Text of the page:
AB - This study simulated the consequences of crossbreeding between Swedish Holstein and Swedish Red on herd dynamics and herd profitability under Swedish conditions. Two base herds were simulated using a stochastic herd simulation model, SimHerd Crossbred. The herds reflected average Swedish conventional and organic herds having purebred Swedish Holstein. For each base herd, 3 breeding strategies were simulated: pure-breeding, 2-breed terminal crossbreeding, and 2-breed rotational crossbreeding. The terminal crossbreeding strategy implied having a nucleus of Swedish Holstein and a proportion of F1 Swedish Red × Swedish Holstein crossbred cows within the same herd. The crossbreds in this herd did not produce replacement heifers but exclusively beef × dairy cross calves. Beef semen was also used in the pure-breeding (10–20% in cows) and the rotational crossbreeding (40% in cows) strategies to retain a limited surplus of replacement heifers. To ensure an adequate number of crossbreds in the terminal crossbreeding strategy, X-sorted sexed semen was used for insemination in all the purebred heifers. The outcome was 67% purebred and 31% F1 crossbreds in the herd. In addition, 31% heterosis was expressed compared with 67% heterosis expressed using a 2-breed rotational crossbreeding strategy. Compared with the pure-breeding strategy, crossbreeding increased the annual contribution margin per cow by €20 to €59, with the rotational crossbreeding strategy creating the largest profitability. The increased profitability was mainly due to improved functional traits, especially fertility. For the conventional production system, the replacement rate was 39.3% in the pure-breeding strategy and decreased to 35.8 and 30.1% in the terminal and rotational crossbreeding strategy, respectively. Similar changes happened in the organic production system. Additionally, the crossbreeding strategies earned €22 to €42 more annually per cow from selling live calves for slaughter due to the extended use of beef semen. Milk production was similar between pure-breeding and terminal crossbreeding, and only decreased 1 to 2% in rotational crossbreeding. These results show that crossbreeding between Swedish Holstein and Swedish Red can be profitable in both conventional and organic Swedish herds using the strategies we have simulated. However, some aspects remain to be investigated, such as the economically optimal breeding strategy, genetic improvement, and transition strategies.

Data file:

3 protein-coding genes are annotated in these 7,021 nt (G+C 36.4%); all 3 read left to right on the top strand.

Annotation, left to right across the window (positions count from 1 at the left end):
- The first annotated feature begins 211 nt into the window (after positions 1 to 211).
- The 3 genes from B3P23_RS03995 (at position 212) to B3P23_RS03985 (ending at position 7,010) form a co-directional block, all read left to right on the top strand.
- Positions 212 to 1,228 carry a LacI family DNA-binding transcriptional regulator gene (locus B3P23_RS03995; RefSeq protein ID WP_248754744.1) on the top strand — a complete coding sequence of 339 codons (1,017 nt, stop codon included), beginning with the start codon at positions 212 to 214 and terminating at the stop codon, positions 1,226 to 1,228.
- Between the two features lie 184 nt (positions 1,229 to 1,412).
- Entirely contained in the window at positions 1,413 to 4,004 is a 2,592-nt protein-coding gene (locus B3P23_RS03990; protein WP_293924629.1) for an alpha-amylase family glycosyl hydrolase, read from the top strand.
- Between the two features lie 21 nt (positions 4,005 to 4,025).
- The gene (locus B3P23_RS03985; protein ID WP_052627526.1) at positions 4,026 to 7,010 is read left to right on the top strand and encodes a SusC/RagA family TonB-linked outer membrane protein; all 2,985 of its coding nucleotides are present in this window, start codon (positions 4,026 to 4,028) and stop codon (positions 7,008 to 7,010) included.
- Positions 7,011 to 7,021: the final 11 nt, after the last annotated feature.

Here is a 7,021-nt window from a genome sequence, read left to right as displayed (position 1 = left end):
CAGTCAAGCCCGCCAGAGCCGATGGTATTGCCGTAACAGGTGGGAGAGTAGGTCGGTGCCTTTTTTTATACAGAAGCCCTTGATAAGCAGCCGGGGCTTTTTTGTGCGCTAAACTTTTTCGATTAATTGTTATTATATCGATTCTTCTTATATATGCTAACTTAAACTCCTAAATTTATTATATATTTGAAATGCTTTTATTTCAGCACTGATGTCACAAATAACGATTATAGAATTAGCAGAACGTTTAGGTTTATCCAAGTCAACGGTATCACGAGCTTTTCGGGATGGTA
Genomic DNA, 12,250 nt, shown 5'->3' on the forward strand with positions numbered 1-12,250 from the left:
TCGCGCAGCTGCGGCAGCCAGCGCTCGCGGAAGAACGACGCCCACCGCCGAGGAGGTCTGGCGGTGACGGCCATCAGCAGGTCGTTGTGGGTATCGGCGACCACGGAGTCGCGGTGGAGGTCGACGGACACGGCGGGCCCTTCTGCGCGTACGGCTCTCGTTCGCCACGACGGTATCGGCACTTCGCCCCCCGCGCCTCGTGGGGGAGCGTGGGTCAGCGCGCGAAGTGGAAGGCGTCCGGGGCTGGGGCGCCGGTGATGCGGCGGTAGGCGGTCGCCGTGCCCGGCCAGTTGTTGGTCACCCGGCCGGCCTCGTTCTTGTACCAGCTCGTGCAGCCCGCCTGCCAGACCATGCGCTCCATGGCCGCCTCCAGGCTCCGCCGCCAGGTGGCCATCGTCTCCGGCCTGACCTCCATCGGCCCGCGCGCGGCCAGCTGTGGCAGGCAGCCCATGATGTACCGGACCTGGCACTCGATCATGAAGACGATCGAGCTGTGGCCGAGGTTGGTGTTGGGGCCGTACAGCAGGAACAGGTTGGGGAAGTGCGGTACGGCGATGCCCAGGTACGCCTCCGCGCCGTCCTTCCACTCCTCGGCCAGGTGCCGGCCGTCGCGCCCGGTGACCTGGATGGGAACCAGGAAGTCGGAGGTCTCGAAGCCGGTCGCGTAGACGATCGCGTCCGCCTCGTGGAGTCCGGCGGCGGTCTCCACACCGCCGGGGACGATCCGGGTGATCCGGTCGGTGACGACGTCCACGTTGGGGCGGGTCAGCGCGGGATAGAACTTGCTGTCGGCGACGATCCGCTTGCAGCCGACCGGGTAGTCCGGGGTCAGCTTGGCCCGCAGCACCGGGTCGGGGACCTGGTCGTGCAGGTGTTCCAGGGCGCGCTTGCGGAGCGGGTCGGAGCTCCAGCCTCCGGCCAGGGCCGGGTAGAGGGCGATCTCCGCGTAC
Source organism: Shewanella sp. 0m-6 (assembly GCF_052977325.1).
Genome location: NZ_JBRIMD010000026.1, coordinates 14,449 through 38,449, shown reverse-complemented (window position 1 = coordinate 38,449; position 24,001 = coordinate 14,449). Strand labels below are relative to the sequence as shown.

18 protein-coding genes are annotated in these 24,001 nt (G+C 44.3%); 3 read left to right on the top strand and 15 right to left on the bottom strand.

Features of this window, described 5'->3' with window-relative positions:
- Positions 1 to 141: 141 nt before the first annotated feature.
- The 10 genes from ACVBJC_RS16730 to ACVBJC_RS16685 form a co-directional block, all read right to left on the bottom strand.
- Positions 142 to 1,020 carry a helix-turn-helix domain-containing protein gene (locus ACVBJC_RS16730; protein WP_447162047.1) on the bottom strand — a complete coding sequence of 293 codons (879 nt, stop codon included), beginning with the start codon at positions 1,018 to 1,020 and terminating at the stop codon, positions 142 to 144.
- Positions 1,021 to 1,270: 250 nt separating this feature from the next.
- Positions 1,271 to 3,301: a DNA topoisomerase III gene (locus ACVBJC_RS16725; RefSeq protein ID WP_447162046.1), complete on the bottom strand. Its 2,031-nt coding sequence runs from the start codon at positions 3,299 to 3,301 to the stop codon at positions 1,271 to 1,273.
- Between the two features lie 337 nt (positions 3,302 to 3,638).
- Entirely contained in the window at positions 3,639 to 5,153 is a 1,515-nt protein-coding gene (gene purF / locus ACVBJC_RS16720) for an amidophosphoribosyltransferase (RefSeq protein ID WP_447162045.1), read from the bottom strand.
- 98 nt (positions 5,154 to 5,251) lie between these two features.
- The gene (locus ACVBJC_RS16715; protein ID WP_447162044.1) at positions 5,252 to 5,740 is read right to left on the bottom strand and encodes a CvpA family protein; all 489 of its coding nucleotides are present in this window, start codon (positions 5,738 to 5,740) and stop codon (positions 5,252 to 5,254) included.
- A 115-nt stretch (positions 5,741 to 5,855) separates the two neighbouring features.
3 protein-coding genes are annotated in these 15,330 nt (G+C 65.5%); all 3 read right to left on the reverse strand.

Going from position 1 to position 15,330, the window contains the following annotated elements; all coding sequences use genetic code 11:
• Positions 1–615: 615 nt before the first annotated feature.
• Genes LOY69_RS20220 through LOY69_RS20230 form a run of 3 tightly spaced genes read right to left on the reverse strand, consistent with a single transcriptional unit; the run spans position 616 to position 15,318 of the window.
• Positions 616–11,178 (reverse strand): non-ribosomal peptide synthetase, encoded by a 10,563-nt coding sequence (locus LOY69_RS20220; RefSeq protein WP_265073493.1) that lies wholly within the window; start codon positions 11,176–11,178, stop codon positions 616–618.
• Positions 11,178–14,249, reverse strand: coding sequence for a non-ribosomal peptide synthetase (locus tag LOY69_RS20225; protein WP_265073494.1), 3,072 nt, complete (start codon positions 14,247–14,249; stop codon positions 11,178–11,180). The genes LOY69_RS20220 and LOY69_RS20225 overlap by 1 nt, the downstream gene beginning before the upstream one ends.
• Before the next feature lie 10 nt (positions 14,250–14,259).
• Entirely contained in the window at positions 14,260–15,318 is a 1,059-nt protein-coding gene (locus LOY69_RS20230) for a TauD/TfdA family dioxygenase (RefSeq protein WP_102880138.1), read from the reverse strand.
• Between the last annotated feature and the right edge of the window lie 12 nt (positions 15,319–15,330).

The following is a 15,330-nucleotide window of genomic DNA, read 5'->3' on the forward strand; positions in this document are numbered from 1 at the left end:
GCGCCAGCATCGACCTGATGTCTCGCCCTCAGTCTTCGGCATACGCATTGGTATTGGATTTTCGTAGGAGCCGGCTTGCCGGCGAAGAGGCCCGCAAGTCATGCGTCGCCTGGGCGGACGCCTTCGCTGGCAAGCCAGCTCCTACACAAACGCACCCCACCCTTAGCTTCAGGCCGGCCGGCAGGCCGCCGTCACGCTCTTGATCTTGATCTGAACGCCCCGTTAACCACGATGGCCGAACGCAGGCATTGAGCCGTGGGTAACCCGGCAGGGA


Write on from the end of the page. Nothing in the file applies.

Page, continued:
KW - crossbreeding

KW - herd management

KW - herd profitability

U2 - 10.3168/jds.2019-16958

DO - 10.3168/jds.2019-16958

M3 - Journal article

C2 - 31733860

VL - 103

SP - 514

EP - 528

JO - Journal of Dairy Science

JF - Journal of Dairy Science

SN - 0022-0302

IS - 1

ER -